Pushing your limits

I found this story to be hugely inspiring for me. I know so many women like Nita who do not find their passion. They struggle with their self esteem, their weight and themselves because they find it hard to establish a goal and a purpose that allow them to really enjoy their lives. I think sport is such a great arena for everyone to start experiencing passion. No matter where you were athletically in your younger years it is never too late to decide you are an athlete. Once you have made that decision, you will find this athlete’s club is very inclusive and super rewarding, no matter what your actual times are!

Her story reminded me of how important passion is. In the elite wave, only a small percentage seperates the top women athletes yet many of them will never, ever have a chance of winning. That is because they don’t have the passion and the confidence to push themselves beyond their established limits. Nita got started in running and then smashed all barriers she had for herself to ensure that she could pursue her passion without limits. Passion also buoys you in the discouraging times. No matter what, eventually we will all have a bad race. The only thing preventing us from ever having a great race is not showing up to the start. I am stoked that I get to go and start again so soon!

I hope you enjoy the story. I think it has helped to motivate me to find a that level in Maui, free of limitations, which will push me in the direction of the greatest race I am capable of having. This is how you need to think if you want to achieve your potential as well. For Nita it is not about being the fastest. It is about being the best that she can be and doing everything she can with what she’s got. I only want to display everything I have in me on Maui. Make sure you do the same!!

Woman picks up marathon running at nearly 40, runs on 7 continents

By Paul Meincke

October 2, 2007 – Among the thousands of people running the Chicago Marathon on Sunday will be Nita Kay Lemay. She won’t finish first and is unlikely to finish last, but what this suburban woman has already accomplished in the world of marathon running is nothing short of astonishing.

She doesn’t run fast. She runs long. When Nita Kay LeMay approached 40, she decided to run a marathon. She ran the Chicago. She finished, and she cried.

"It was empowerment more than anything," she said. "It was, ‘You are invincible. You can do anything. You can tackle anything.’

"About a month later, I thought once is not enough, and so I signed up for another one and another one and in one year I actually ran 23 marathons," LeMay said.

In the 15 years since her first, LeMay has run marathons in every state in the union and all 13 Canadian provinces and territories.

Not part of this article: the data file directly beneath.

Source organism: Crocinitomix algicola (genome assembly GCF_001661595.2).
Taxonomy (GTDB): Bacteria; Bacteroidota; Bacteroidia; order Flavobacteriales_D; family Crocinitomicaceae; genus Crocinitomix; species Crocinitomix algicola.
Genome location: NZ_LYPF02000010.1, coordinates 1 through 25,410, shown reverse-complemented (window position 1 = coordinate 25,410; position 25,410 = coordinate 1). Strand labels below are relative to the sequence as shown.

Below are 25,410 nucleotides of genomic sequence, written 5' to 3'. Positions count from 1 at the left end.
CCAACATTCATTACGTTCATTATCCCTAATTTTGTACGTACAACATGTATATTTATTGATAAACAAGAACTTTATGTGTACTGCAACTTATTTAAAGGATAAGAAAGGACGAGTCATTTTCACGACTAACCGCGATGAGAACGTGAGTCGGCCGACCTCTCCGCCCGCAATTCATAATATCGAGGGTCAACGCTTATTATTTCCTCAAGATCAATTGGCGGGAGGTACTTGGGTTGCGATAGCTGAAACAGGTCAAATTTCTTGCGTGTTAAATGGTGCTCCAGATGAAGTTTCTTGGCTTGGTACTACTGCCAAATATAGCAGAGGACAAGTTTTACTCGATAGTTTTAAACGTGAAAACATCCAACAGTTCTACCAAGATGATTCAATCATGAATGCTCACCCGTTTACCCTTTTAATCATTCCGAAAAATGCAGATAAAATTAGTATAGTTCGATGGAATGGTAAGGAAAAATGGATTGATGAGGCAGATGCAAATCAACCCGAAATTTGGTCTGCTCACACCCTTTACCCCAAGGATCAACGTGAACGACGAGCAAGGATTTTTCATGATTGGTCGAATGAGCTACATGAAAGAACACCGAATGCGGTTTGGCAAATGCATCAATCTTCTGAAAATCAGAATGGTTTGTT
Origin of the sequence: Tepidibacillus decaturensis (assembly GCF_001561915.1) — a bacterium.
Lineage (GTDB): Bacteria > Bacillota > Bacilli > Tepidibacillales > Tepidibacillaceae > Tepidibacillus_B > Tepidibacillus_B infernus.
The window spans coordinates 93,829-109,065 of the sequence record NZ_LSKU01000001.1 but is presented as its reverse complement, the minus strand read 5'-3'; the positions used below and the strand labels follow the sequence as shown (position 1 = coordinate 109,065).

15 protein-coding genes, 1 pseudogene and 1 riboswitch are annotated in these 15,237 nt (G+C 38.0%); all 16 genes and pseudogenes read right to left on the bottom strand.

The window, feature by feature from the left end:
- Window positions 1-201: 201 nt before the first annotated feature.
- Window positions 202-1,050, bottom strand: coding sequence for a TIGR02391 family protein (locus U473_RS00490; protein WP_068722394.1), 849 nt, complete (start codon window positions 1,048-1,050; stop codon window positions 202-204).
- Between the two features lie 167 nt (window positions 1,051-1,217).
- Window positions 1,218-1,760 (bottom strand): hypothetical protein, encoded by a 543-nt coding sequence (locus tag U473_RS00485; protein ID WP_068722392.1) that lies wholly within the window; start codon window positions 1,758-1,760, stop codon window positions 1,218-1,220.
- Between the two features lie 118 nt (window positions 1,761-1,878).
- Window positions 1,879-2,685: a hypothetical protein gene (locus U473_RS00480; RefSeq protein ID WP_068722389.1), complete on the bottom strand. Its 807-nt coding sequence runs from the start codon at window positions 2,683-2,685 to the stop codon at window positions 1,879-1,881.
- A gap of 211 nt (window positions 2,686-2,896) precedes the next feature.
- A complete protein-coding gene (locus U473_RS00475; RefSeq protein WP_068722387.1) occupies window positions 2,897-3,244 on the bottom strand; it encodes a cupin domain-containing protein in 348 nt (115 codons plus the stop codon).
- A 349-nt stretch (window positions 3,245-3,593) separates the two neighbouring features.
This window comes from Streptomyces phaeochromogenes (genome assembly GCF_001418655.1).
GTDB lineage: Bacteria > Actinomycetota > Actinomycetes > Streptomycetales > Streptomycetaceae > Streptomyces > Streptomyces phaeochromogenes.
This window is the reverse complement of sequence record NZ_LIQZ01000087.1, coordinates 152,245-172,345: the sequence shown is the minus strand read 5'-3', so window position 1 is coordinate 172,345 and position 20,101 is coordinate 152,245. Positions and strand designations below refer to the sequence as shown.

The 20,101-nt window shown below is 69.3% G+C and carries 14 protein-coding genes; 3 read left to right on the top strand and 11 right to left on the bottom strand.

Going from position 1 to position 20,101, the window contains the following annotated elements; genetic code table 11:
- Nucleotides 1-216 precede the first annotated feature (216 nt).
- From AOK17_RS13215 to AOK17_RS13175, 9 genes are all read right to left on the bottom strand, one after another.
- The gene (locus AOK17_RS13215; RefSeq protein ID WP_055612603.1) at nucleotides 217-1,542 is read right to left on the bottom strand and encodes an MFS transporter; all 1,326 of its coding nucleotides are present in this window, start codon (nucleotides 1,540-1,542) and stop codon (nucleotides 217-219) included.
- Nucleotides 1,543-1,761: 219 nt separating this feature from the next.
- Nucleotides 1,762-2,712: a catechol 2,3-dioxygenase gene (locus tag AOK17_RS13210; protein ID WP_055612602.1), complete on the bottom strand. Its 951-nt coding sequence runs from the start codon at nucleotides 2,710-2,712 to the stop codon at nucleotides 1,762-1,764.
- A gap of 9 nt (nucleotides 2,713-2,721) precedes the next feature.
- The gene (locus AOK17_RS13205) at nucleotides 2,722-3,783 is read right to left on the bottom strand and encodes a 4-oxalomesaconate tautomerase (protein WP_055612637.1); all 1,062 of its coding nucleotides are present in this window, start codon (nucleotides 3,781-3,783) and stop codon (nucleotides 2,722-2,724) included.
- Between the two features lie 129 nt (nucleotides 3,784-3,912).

How do you top that? Continents. Four years ago, LeMay ran marathons on all seven continents in seven months, including the toughest to get into, Antarctica, where the runners followed a course atop a glacier and along a coastline so deeply muddy that duct tape was the only way to keep their shoes on their feet.

Running the U.S., Canada and all the continents is a marathon achievement LeMay shares with only one other woman. She says it gives her a feeling of pride, and even a little arrogance.

"That’s what my husband says," she said. "The house has too many trophies and there are too many medals laying around, and I talk about it too much."

There are many plaques, and a lot of heavy metal that she most probably would not have were it not for something else that drives her. LeMay is legally blind.

"When I look straight at you, I can’t see you at all because I have no straight vision," LeMay explained.

Macular degeneration, a hereditary disease, over the years has eroded LeMay’s eyesight. She relies on some peripheral vision, but that too is declining.

"I don’t consider it a handicap. It’s just another one of those challenges that life gives you," she said.

The people who watch LeMay run past, and those who see her at the restaurant where she works, would never know she can’t see them. She compensates.

On an unfamiliar course, she high steps, and she takes her time. She runs with the hope that she is an inspiration to others with challenges – that they too might find the feeling that made her cry 15 years ago.

"When my vision is completely gone, I won’t look back with regrets, I’ll look back with memories of those adventures," she said. "I’ve been there, I’ve done that, got the T-shirt-type thought."

For LeMay, the toughest part of the marathon is getting there. She’s run 120 of them in 15 years and will be the first to tell you that she’s very blessed to be able to do what she has done.

And, of course, she’s not finished. If time, money and her body permit, she will head down under to run the six states and two territories of Australia.

Then she says, "I’ll be number one."


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